I wasn’t quite sure what to expect based on the description, these kinds of things can take a myriad of shapes, but what was in my mind wound up being fairly close in nature to what i experienced at the show. This is a very dynamic sound landscape. Almost unrelenting at times. During some of the denser moments it’s almost claustrophobic due to the resonance of the space. As the descritpion says, pieces range from very quiet to very loud. While this was sometimes interesting, I found the louder pieces to be almost oppressive at times and they were in general the least thought out, volume seeming to be a concept in and of itself. While there is certainly something to be said on both sides of this arguement, I felt that the quiet pieces were so much more powerful and so much more enjoyable that the loud ones, and unfortunately kept getting drowned out.

This however did not hamper my enjoyment very much at all, and there were moments when it was quiet enough to hear all of the small stuff, which for the most part was a real treat. My absolute favorite of all the exhibits, was also one of the simplest. A pool, filled with dishes and bowls that was being “stirred” constantly by a compressor.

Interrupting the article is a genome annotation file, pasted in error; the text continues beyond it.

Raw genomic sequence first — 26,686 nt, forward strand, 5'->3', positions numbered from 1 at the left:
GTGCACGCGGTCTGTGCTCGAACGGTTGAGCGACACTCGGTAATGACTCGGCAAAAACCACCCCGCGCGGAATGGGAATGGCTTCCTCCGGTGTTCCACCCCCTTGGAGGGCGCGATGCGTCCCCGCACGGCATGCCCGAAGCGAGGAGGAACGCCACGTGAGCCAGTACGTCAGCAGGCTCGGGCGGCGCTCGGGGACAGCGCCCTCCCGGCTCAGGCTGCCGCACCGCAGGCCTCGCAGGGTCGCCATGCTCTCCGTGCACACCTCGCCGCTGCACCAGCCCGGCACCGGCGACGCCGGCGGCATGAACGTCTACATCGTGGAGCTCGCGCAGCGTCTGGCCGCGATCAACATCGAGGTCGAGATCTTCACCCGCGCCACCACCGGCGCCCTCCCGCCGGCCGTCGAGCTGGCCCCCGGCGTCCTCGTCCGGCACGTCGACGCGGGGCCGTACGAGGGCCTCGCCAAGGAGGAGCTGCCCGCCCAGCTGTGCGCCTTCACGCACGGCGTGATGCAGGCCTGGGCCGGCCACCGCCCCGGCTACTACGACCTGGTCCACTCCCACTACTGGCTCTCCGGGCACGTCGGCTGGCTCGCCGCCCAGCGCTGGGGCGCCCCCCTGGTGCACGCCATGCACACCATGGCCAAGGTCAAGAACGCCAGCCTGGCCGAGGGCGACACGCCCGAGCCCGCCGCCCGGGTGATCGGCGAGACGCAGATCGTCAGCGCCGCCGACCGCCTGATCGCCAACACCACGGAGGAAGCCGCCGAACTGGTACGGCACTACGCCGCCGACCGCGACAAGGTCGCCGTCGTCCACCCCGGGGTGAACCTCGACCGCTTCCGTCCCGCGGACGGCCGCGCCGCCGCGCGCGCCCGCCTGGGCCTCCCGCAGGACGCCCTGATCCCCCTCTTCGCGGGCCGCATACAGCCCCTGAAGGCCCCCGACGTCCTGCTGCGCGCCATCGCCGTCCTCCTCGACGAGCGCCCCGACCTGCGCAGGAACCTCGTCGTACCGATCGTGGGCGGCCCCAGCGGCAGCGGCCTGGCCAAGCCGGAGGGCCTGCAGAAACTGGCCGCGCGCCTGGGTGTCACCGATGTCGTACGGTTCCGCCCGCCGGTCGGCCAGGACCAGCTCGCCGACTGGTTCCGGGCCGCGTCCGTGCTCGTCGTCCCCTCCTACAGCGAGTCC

The resultant sound is as delicate and wonderfully aimless as windchimes, but with an almost gamelan-like sound. I could have sat and listened to this for hours. In fact, part of my wants to build a replica of it for my house. Smaller of course.

Other pieces of notice were; a tongue drum table which was shaped like and acoustic guitar body and had 5 seperately tuned sets of tonuges (I want this for my dining room… in my dreams), a set of three metronomes, set to different timings (mini Steve Reich), and a system of dangling bits of china, agitated by spinning record players.


Aside from some overly loud sounds (why a siren?) and some pieces that were either broken or too hard to figure out to keep interest, it was a really wonderful show. It was great just to be in a gallery full of clamor afterall, considering most art shows sonically have the same quality as funerals. It was exciting and envigorating to be so immersed in such an experience of sound, and to just walk around and hear the “mix” of sounds shift as you went.

The show runs through december (more details on the ICA site) so if you are near philly you should certainly go. If you are not and you can’t, you are in luck, as I recorded a walkthrough of the space for you to hear. I have to appologize for the sound quality as there is some hiss in the background… I was having problems with my MD that day. For the most part all of the talking has been cut out, so it is basically a theater of sound for you to sink in to. I like the recording very much, I hope you will too.

– Ensemble